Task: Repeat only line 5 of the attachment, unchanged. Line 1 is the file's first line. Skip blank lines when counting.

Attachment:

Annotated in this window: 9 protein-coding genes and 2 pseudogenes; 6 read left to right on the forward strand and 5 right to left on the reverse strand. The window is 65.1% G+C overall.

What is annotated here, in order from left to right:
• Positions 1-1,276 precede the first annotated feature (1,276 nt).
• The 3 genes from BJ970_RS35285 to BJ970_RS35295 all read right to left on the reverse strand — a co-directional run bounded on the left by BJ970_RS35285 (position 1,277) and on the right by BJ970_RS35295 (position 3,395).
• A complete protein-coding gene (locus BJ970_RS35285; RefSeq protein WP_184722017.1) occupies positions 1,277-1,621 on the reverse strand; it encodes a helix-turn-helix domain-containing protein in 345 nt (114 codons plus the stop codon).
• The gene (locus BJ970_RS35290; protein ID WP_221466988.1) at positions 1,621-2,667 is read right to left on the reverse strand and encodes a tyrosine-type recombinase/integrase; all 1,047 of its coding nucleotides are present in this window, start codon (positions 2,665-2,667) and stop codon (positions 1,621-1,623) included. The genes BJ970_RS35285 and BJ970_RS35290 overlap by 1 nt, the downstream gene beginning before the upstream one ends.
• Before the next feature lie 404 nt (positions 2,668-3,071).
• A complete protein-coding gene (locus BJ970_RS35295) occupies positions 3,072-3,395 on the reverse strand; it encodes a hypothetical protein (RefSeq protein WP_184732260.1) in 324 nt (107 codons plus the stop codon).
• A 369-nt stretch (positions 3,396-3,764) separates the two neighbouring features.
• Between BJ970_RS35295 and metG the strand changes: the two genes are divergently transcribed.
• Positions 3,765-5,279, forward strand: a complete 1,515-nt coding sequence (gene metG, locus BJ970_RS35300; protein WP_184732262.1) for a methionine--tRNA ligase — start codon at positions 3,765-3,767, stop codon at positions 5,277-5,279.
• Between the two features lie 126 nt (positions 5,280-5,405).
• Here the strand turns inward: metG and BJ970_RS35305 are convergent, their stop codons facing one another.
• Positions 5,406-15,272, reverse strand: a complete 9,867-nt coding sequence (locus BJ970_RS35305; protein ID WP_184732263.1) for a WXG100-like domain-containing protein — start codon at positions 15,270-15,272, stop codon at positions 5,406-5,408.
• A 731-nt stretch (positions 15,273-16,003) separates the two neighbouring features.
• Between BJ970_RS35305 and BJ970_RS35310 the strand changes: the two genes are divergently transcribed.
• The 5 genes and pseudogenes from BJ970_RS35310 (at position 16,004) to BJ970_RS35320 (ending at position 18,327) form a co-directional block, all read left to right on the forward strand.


• A complete protein-coding gene (locus BJ970_RS35285; RefSeq protein WP_184722017.1) occupies positions 1,277-1,621 on the reverse strand; it encodes a helix-turn-helix domain-containing protein in 345 nt (114 codons plus the stop codon).